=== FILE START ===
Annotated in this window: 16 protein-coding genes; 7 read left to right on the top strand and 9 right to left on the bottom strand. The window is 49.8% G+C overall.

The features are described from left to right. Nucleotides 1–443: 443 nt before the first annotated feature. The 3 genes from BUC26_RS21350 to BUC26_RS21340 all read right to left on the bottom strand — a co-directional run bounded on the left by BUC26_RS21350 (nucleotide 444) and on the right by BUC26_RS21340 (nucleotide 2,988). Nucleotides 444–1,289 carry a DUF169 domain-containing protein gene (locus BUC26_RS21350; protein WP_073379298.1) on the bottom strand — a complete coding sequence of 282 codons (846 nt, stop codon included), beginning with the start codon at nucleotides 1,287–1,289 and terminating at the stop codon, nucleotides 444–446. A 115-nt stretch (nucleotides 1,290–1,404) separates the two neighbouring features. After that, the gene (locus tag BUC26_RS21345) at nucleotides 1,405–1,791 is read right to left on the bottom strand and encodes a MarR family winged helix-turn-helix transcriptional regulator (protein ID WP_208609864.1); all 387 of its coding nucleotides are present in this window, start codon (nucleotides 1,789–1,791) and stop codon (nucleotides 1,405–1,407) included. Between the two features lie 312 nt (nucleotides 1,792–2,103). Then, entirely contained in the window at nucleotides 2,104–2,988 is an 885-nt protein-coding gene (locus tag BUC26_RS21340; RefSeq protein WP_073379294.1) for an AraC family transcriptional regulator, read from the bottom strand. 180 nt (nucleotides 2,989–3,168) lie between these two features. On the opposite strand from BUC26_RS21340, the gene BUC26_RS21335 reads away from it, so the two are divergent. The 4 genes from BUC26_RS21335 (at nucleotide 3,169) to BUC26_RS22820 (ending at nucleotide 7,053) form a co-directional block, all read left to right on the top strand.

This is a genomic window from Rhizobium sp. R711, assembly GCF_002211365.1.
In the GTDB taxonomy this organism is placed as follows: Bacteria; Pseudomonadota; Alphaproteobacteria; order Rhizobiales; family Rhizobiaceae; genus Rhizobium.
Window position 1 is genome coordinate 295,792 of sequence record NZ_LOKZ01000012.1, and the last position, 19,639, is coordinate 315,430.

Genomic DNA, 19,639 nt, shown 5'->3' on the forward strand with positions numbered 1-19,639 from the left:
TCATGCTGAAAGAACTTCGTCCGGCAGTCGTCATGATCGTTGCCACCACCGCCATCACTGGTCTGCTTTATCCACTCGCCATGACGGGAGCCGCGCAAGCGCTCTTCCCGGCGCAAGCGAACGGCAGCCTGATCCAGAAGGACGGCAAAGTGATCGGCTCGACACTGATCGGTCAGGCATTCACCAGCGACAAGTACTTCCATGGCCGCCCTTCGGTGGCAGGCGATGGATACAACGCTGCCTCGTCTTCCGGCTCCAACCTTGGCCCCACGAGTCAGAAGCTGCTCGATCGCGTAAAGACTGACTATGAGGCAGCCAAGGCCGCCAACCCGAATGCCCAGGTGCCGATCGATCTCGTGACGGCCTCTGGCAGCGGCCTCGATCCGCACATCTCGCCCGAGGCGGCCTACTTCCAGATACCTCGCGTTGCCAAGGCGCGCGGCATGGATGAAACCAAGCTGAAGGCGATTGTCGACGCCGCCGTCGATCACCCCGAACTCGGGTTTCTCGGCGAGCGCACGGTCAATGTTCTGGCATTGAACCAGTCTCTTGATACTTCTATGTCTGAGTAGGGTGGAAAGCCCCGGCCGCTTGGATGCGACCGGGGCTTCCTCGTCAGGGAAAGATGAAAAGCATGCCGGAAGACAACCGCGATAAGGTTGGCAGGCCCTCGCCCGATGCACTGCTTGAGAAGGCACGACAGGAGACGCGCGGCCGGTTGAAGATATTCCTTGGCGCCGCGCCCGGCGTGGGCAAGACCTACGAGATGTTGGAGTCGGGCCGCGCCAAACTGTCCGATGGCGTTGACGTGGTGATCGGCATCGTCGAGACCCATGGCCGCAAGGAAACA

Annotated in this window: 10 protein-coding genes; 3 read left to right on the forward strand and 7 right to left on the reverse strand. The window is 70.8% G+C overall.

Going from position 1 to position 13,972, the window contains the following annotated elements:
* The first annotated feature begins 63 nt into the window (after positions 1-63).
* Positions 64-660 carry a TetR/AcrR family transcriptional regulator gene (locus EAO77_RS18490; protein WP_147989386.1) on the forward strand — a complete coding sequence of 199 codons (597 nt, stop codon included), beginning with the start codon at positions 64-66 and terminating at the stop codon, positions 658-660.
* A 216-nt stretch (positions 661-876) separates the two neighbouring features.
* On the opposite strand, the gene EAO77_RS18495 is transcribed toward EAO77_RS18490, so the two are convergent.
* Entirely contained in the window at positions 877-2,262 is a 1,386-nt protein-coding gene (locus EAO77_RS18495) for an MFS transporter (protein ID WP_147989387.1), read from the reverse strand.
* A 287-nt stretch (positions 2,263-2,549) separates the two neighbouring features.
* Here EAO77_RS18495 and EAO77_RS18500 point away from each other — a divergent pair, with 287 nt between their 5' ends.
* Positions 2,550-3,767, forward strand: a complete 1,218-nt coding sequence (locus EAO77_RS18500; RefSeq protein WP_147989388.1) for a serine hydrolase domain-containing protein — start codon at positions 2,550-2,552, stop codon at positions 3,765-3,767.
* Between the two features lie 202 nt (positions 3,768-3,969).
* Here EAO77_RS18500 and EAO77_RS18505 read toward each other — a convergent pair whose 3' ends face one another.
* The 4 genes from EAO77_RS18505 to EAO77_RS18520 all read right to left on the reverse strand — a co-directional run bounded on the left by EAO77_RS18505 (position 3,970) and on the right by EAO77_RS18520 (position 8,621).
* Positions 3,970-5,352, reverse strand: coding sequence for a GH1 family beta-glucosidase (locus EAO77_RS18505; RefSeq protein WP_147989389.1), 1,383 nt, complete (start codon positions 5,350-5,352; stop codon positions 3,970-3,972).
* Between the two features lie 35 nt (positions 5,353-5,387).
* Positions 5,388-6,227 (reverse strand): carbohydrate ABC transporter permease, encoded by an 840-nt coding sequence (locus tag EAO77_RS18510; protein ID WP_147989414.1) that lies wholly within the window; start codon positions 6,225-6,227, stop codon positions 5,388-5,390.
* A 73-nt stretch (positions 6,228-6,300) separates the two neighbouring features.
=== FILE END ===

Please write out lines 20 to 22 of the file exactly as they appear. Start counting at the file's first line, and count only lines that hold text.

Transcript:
* The 4 genes from EAO77_RS18505 to EAO77_RS18520 all read right to left on the reverse strand — a co-directional run bounded on the left by EAO77_RS18505 (position 3,970) and on the right by EAO77_RS18520 (position 8,621).
* Positions 3,970-5,352, reverse strand: coding sequence for a GH1 family beta-glucosidase (locus EAO77_RS18505; RefSeq protein WP_147989389.1), 1,383 nt, complete (start codon positions 5,350-5,352; stop codon positions 3,970-3,972).
* Between the two features lie 35 nt (positions 5,353-5,387).